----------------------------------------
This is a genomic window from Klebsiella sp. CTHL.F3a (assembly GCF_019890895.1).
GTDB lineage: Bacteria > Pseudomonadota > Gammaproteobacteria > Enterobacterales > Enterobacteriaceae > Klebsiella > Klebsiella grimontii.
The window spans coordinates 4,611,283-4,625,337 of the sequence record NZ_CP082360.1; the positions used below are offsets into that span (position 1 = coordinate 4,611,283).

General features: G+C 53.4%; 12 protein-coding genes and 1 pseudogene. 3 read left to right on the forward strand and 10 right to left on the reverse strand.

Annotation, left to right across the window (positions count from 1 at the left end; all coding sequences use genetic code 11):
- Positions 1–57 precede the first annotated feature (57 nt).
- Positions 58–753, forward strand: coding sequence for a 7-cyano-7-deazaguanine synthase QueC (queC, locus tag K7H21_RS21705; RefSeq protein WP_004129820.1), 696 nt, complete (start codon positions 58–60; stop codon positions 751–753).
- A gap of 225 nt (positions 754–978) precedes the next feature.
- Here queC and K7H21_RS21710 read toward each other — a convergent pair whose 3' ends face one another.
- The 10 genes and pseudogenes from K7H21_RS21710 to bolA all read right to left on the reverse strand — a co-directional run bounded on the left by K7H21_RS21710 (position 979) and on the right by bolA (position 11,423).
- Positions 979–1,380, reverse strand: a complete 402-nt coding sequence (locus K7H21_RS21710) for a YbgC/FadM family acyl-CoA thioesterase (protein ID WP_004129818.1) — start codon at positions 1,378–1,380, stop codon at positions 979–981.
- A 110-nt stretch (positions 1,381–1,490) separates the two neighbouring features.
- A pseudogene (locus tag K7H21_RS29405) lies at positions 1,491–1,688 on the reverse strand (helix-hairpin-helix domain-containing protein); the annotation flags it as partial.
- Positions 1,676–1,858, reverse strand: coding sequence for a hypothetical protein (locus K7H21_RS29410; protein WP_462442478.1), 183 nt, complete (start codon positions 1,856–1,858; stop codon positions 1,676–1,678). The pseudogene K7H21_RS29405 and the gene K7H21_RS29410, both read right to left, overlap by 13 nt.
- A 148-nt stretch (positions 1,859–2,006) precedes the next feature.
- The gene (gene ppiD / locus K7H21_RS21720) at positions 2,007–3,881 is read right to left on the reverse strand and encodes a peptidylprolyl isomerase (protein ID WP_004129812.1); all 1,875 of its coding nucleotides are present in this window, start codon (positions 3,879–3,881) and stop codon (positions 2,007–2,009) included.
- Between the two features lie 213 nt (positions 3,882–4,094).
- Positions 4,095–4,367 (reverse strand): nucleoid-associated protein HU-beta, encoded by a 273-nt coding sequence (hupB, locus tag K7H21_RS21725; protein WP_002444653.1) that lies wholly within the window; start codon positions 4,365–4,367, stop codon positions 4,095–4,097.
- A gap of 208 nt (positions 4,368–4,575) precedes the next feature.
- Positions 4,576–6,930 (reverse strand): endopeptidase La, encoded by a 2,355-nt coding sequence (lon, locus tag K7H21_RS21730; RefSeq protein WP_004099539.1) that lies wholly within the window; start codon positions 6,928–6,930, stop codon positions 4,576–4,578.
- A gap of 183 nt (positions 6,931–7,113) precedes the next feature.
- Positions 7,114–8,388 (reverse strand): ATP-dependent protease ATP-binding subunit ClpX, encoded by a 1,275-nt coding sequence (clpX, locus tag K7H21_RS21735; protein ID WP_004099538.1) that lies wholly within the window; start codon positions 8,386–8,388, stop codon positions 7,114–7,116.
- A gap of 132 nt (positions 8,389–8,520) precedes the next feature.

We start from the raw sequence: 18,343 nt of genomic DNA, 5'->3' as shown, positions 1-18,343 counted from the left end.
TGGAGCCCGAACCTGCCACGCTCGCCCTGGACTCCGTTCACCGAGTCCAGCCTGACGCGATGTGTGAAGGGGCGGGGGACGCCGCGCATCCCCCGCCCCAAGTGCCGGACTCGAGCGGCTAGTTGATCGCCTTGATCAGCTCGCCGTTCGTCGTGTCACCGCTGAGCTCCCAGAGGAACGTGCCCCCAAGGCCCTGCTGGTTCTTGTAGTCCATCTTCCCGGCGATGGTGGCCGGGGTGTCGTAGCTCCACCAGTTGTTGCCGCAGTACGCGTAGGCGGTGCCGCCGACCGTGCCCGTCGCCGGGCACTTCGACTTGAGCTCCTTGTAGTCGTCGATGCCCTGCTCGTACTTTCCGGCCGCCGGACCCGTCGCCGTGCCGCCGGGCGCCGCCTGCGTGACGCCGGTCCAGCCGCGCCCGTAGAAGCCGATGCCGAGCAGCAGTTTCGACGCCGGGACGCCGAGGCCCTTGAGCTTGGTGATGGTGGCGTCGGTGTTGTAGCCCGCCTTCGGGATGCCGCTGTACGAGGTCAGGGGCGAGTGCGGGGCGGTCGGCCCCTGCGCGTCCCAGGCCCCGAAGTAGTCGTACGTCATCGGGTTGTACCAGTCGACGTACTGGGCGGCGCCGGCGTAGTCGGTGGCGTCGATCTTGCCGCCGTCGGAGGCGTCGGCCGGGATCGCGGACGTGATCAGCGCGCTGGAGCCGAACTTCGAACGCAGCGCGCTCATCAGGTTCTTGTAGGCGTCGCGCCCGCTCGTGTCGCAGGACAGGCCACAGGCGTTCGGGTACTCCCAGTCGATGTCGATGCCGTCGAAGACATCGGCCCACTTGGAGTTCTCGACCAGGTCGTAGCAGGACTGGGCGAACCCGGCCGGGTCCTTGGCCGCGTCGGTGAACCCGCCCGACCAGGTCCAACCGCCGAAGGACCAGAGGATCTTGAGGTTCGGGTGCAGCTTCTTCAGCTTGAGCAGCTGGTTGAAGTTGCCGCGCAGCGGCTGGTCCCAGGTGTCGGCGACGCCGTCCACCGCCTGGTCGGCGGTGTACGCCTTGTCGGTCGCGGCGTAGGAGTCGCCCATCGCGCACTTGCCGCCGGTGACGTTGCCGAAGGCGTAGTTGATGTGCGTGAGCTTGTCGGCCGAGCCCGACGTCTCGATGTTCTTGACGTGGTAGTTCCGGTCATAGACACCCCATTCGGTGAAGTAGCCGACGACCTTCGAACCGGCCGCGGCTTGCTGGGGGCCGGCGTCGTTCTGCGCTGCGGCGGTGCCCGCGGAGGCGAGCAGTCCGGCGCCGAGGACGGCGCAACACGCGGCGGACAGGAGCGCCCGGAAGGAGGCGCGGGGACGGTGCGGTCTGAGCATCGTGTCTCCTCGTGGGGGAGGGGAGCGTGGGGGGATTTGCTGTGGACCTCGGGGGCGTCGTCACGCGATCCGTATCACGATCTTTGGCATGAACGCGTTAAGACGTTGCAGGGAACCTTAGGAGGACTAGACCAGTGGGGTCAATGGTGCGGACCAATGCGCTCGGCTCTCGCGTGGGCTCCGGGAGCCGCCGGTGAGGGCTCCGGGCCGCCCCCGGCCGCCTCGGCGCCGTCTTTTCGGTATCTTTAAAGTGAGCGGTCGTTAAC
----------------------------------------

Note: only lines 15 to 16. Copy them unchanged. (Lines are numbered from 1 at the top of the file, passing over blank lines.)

- A 148-nt stretch (positions 1,859–2,006) precedes the next feature.
- The gene (gene ppiD / locus K7H21_RS21720) at positions 2,007–3,881 is read right to left on the reverse strand and encodes a peptidylprolyl isomerase (protein ID WP_004129812.1); all 1,875 of its coding nucleotides are present in this window, start codon (positions 3,879–3,881) and stop codon (positions 2,007–2,009) included.